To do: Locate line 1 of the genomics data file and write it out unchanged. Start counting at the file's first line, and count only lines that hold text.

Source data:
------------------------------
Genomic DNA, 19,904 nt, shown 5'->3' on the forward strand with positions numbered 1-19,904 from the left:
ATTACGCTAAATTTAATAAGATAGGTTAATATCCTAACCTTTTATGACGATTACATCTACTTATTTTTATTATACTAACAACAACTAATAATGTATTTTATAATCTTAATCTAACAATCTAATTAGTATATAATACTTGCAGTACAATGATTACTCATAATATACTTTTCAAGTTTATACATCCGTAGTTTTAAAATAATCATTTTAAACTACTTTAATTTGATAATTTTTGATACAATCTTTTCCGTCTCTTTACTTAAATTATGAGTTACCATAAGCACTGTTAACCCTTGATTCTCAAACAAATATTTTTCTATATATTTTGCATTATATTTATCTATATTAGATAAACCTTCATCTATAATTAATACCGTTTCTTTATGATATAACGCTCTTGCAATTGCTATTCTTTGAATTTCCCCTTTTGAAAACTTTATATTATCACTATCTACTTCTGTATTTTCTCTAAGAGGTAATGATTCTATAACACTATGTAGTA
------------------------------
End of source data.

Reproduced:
Genomic DNA, 19,904 nt, shown 5'->3' on the forward strand with positions numbered 1-19,904 from the left: